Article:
On November 12, Biden called the Emir of Qatar, Sheikh Tamim bin Hamad al-Thani, to make it “very clear that where we were was not enough”, according to the senior Biden administration official. In response, he received assurances from the ruler of the Gulf state that “he was going to do everything he possibly could to get this done”.

A critical breakthrough came shortly thereafter from Hamas, which produced the necessary information for the release of the first 50 women and children. By November 14, the day of Biden’s public pledge to family members of US hostages, Israel’s Prime Minister Benjamin Netanyahu agreed to the deal in general terms during a call with the US president, reversing his weeks-long resistance to pausing military operations.

While Biden was in San Francisco last week for the Asia-Pacific Economic Cooperation summit, communication with Hamas went dark and the deal seemed in jeopardy. But talks resumed on November 17 and the final details were hammered early this week.

The senior US administration official said the White House now hoped the deal could be extended to include the release of additional hostages — and a longer pause in hostilities.

“We do anticipate it’ll be more than 50 but I just don’t want to put a number on it,” the official said. “The way the deal is structured, it very much incentivises the release of everybody.”

For Biden, securing the initial agreement was not only a diplomatic milestone but also an important domestic political achievement.

Suffering low approval ratings and anticipating a tough re-election campaign in the year ahead, the president’s staunch support for Israel in the wake of the Hamas attack has triggered a backlash from the left flank of the Democratic party and younger voters — potentially a crucial constituency in his political coalition.

Some progressive lawmakers have called for a full Israeli ceasefire, while others have demanded that the US impose stricter conditions on aid to Netanyahu’s government in response to mounting Palestinian civilian deaths.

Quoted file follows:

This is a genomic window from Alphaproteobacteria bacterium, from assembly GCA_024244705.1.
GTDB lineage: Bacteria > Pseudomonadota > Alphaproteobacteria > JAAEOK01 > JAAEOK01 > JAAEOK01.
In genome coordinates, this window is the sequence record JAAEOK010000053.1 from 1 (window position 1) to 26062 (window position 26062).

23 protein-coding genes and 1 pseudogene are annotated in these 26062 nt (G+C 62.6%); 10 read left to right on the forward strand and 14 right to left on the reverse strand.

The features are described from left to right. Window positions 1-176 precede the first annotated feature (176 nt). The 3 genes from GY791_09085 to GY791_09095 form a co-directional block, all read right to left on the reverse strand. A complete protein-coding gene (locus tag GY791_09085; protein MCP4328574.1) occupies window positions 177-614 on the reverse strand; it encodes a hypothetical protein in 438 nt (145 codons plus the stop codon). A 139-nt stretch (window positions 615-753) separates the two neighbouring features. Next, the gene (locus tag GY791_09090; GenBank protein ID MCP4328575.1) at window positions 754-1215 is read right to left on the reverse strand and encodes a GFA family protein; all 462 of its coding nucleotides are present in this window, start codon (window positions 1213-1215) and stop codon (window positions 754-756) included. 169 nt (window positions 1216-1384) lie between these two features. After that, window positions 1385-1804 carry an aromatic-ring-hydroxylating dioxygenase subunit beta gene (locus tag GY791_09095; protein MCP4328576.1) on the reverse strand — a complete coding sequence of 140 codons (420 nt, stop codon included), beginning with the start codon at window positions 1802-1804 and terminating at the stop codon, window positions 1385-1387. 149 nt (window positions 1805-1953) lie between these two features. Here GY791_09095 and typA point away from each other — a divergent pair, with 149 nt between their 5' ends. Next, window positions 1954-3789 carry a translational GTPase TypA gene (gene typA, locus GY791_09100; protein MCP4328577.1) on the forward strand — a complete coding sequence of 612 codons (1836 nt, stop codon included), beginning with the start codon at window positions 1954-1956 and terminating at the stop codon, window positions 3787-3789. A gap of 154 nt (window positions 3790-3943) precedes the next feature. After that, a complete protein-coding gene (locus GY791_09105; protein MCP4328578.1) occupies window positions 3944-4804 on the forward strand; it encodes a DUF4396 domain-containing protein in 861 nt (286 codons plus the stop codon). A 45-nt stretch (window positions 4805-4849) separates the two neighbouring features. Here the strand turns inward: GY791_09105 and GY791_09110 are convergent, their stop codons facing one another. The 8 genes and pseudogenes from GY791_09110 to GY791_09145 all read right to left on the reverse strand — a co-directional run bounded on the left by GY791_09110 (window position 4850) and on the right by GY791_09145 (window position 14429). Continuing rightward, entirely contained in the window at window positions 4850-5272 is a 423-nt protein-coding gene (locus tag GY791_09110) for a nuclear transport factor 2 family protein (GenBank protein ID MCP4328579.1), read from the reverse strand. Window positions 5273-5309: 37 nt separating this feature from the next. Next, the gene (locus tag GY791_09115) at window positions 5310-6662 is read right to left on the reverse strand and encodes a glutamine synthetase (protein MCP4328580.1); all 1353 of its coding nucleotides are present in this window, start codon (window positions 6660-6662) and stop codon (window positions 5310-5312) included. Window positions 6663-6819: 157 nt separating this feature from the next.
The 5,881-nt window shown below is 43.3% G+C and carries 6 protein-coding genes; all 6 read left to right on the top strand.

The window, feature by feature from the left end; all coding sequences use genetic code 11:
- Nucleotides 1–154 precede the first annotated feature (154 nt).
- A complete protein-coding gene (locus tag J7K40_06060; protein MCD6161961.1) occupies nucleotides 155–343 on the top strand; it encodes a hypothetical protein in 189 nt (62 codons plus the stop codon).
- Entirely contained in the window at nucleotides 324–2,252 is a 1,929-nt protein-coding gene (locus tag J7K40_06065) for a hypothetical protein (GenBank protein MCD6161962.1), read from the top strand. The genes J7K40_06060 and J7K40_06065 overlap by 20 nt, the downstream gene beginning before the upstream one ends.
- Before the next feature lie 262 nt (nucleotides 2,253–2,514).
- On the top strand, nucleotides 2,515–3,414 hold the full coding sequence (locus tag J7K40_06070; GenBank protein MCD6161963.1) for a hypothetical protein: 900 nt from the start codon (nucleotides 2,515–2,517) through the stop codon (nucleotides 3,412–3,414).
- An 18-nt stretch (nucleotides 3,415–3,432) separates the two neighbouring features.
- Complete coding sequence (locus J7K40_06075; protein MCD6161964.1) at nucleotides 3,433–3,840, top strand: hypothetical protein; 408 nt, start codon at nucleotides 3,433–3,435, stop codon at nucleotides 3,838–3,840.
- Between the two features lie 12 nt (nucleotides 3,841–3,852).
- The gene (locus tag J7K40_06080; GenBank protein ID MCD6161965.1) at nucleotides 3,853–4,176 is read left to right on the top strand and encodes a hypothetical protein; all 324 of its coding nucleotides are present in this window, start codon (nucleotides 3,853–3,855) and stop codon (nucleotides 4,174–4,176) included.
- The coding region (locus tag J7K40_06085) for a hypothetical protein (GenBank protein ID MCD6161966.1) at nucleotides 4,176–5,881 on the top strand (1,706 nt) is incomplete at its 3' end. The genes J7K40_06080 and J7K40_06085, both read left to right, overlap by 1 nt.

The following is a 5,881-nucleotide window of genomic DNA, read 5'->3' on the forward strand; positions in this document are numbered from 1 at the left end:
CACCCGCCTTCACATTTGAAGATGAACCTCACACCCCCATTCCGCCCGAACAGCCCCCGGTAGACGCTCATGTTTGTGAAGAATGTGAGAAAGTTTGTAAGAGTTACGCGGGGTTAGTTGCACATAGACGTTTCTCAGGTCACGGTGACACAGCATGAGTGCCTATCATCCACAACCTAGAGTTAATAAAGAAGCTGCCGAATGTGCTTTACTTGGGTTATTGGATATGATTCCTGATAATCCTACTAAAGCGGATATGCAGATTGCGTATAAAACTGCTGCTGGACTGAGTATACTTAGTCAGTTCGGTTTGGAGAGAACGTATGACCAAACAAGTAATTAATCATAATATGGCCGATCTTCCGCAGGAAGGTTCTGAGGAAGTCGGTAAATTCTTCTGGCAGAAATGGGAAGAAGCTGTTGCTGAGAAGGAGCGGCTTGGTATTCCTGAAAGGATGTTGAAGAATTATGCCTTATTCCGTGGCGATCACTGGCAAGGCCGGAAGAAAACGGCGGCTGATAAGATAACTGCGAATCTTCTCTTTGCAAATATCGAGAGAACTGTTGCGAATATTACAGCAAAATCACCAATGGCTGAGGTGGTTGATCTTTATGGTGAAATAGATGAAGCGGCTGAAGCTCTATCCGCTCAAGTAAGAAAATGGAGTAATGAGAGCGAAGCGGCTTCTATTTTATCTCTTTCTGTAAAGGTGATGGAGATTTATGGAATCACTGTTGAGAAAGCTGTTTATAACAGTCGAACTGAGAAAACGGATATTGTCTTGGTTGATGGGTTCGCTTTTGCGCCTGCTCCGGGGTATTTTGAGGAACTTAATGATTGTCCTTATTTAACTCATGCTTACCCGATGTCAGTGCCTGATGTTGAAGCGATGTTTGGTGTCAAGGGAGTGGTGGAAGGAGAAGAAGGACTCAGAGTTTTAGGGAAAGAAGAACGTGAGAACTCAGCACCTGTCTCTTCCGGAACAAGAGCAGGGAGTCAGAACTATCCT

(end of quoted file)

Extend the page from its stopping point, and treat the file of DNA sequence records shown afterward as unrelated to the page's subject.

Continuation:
Mainstream Democrats now have reason to feel confident that Biden’s approach is bearing fruit. Dina Titus, a Nevada Democrat and a member of the House foreign affairs committee, said she was “happy” to see the deal.

“The United States is capable of supporting Israel’s defence while also urging the protection of innocent Palestinians,” she said. “These actions are not mutually exclusive, and we must continue to do both.”

But it remains to be seen whether the deal — if it holds — will help lift Biden’s sagging polling numbers. An NBC poll released on Sunday showed the share of registered US voters who approve of Biden’s foreign policy fell from 41 per cent in September to 33 per cent in November.

The president’s backing of a traditional US ally is also failing to pay dividends in a highly polarised political landscape, according to Cameron Easley, lead US politics analyst at Morning Consult.

“The notion of rallying around the flag, it almost feels like it’s gone in modern politics,” said Easley.

Gergen said Biden needed to “give people a sense that the world is holding together, and he has a steady hand on the tiller,” because it was “unclear who is running this war”.

“It was a mistake for President Biden to give Netanyahu a blank cheque,” Gergen said.